Althought it is the just the beginning of a long journey to realize the hopes and aspirations of the people of South Sudan, the United States is confident that if each deliver on their respective parts of this bargain, the world will see this young nation join the ranks of Africa’s rising democratic powers.
“And that will give great hope to all those who still yearn for the opportunity to write their own future.” – Mr. Burns
Sudan and South Sudan struck a deal to share their oil wealth
Earlier in August 2012, Sudan and South Sudan have finally struck a deal on how to share their oil wealth.
Reports say the parties have agreed on all of the financial arrangements regarding oil.
The two countries were given August 2 deadline by the United Nations to solve disputes from border security to oil payments.
The oil impasse between two countrieshas lasted more than six months.
Earlier in June 2012, Sudan and South Sudan have made significant progress to end hostilities.
The forces of South Sudan have completely pulled out of Abyei, that the forces of Khartoum, the SAF forces are also now out of Abyei.
In addition, South Sudan has recently completed withdrawal processes of its police forces from the disputed Abyei to comply with the United Nations Security Council resolution endorsing roadmap of the Africa Union Peace and Security Commission.
South Sudan reportedly complied with all aspects of resolution 2046, which calls on both sides to resume negotiations on post-partition issues and signed pact with three months.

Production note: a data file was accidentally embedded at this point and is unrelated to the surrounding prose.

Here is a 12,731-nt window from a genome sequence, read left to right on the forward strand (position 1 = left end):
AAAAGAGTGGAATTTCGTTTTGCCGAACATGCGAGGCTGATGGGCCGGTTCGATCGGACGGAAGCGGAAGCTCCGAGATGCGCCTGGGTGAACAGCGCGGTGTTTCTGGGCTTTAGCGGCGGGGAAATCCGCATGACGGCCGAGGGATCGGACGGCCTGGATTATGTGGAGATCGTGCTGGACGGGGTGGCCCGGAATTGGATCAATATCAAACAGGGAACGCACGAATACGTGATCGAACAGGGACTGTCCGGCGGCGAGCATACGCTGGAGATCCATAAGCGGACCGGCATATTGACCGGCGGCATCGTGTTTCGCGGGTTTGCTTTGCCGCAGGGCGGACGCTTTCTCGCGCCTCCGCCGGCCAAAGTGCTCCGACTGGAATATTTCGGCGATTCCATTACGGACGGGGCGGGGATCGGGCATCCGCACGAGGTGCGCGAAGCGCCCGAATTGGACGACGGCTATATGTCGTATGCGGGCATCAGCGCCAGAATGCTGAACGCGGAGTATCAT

The United States of America also welcomed the redeployment of all Republic of South Sudan Police Services out of the Abyei Area.
The US said the withdrawal of police forces in Abyei is an important step toward ending the border dispute with Sudan.
The United States has commended the United Nations Interim Security Force for Abyei for its strong support to this process.
The United States renewed call upon the Government of Sudan to honor its acceptance of UNSCR 2046 and the AUPSC communique, including by redeploying all of its armed forces from Abyei and by immediately ending aerial bombardments in South Sudan, which are a clear violation of Resolution 2046.
Amid the continous call from the United Nations and the United States to cease the hostilities between Sudan and South Sudan, violence and tensions continue to escalate in the region earlier this year.
South Sudan’s military was involved in the attack on and seizure of Heglig, home to Sudan’s largest remaining source of oil following the South’s secession.
Late of March 2012, military clashes have erupted in the border region of Sudan and South Sudan.
In July 2011, South Sudan, Africa’s 54th nation was born. Millions of people celebrated a new national identity and new national promise. For more than two decades, Sudan has been riven by intense fighting over land and resources.
However, the security situation in the disputed area of Abyei remains fragile, with both South Sudan and Sudan failing to withdraw their armed forces as agreed under a demilitarization pact reached in June 2011.
South Sudan became independent from Sudan on 9 July. A referendum on the status of the Abyei area on the border was to have been held in January this year, but never took place amid disagreement on voter eligibility.
Dozens of people have been killed in 2012 as a result of clashes in Abyei and surrounding areas and tens of thousands of have been forced to flee their homes.